Breastfeeding is the natural way of feeding human babies. Breast milk is designed specifically for us and cannot be equaled in properties and content by any man-made formula. For most women breast feeding works well right from the start. For others, some help is needed to get going.
The most important thing to get right from the start is a good latch. Some babies get it straight away. For others, a little help and patience is needed to get going. A baby who is not latched on well may stay at the breast, appear to be sucking but getting very little milk. This in turn leads on to other problems like poor milk supply, sore nipples and a hungry frustrated baby. Only in very exceptional cases will a mother not have enough milk for her baby. Most mums produce more milk than is needed. To establish a good supply, breast feeding should start right from the beginning. If for some reason baby cannot feed mum can be shown to hand express to get that supply going.
The following are some strategies to help establish breast feeding.
Skin to Skin
This is vital straight after delivery provided mum and baby are well. It helps with bonding, keeps baby warm and helps him adjust to his new and strange environment. In fact, babies should have skin to skin contact as much as possible in the first few weeks of life. This helps mum to relax with baby and helps them both to get to know each other. It gives mum a chance to rest. Studies have been done that show that babies brain development benefits greatly from skin to skin contact in the first few weeks of life.
Mum and baby should be together from birth. Studies have shown that rooming in has led to better breastfeeding rates, contented babies and happy confident mums. A new mum gets to know her baby. She learns his rhythms and responds immediately to his feeding cues. When baby starts to wake and look for a feed, mum wakes too. In this way mum is less tired.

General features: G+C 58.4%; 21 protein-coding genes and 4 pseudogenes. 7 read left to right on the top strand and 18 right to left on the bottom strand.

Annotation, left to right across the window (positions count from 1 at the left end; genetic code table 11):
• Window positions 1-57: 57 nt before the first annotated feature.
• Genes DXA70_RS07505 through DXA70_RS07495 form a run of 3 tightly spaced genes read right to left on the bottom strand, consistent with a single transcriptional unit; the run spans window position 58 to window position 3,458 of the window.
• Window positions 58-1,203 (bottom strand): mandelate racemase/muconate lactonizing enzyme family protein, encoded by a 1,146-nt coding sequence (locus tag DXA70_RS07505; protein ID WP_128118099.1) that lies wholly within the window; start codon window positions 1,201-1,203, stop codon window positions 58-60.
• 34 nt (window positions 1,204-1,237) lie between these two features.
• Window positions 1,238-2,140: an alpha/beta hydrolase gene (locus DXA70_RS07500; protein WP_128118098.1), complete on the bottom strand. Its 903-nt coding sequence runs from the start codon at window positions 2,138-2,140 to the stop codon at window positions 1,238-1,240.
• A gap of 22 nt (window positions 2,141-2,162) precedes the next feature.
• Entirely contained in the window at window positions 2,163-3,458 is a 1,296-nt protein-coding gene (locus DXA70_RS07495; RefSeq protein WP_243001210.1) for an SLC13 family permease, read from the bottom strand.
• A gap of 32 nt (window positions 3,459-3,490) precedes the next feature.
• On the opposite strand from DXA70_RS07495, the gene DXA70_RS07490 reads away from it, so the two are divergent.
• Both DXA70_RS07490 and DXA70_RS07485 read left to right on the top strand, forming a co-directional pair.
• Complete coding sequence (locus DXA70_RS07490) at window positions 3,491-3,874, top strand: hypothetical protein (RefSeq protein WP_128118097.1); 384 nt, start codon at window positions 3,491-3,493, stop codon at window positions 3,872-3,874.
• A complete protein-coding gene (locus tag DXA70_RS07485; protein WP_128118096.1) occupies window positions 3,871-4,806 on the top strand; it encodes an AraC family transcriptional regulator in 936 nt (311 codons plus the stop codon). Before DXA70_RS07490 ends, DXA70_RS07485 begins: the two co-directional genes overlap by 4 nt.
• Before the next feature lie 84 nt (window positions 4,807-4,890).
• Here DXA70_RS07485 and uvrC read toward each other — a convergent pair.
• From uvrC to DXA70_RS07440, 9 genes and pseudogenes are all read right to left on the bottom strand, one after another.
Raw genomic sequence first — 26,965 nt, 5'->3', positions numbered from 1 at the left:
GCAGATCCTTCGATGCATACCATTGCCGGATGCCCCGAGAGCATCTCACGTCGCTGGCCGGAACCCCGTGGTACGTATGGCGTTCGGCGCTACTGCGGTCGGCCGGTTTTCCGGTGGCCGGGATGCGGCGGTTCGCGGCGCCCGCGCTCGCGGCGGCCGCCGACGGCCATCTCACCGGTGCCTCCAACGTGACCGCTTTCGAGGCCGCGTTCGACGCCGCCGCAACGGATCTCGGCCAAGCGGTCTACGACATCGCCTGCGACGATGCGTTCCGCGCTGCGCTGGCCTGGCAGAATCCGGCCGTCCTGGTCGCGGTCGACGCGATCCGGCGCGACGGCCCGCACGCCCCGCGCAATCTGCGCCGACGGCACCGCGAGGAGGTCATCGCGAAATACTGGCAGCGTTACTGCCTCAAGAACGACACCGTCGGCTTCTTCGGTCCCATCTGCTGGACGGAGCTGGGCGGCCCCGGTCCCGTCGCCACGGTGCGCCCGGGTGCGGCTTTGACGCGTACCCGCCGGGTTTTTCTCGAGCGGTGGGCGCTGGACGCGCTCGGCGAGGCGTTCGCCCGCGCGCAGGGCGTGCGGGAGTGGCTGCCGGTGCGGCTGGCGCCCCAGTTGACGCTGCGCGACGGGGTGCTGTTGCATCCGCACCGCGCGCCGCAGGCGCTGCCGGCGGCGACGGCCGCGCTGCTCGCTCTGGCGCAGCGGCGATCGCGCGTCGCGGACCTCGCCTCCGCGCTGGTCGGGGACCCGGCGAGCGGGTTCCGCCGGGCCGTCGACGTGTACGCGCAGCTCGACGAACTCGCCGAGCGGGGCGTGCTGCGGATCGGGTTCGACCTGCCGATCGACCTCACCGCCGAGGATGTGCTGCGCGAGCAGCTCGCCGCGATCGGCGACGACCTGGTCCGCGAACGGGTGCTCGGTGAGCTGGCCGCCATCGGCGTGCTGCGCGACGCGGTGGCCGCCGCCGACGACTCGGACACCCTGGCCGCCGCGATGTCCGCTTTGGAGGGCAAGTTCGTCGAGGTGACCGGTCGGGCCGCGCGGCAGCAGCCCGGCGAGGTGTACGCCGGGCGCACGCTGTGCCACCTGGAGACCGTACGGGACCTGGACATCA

Babies Feeding Cues
Long before baby starts to cry he will demonstrate feeding cues- stretching, changing breathing patterns, wriggling, sucking on his fingers etc. if mum is nearby she will respond to baby, her milk let down reflex will be stimulated and baby will calmly latch on. On the other hand, a crying baby has to be soothed before he can latch. This can lead to delays and frustration.
Non Restriction of Feeding Times and Frequency
In the early days babies can feed often. This is perfectly normal and can come as quite a surprise to some mums! The average amount of feeds can be 10 to 12 feeds in 24 hours. This is nature’s way of establishing a good supply. Once this is established supply will depend on demand. If baby is hungry and feeds a lot more milk will be produced to match baby’s appetite.
If baby is latched on well he will feed well. If he is on for hours at a time check the latch. If the latch is insufficient he may appear to be drinking but not enough milk is being transferred. Get help to check the latch. Other techniques like breast compression can help in the transfer of milk.
Once baby falls asleep at the breast this feed is over. Put baby down. when he needs feeding again he will wake and demonstrate feeding cues and the process starts again.
The Use of Supplements
If feeding is baby led from the start he will get all he wants from the breast whenever he needs it. There shouldn’t be a need for supplements or water. If you think your baby needs to be supplemented get professional help to check that latch and observe baby feeding.
For some mums breastfeeding doesn’t go quite as well as it should do. This can be very frustrating and worrying for parents who only want the best for their baby. It is really important to seek help early.Early discharge, conflicting advice and poor support can lead to stress and worry. Breastfeeding should be a positive experience for both mum and baby. With the right help and advice there is no reason why breastfeeding shouldn’t be a success.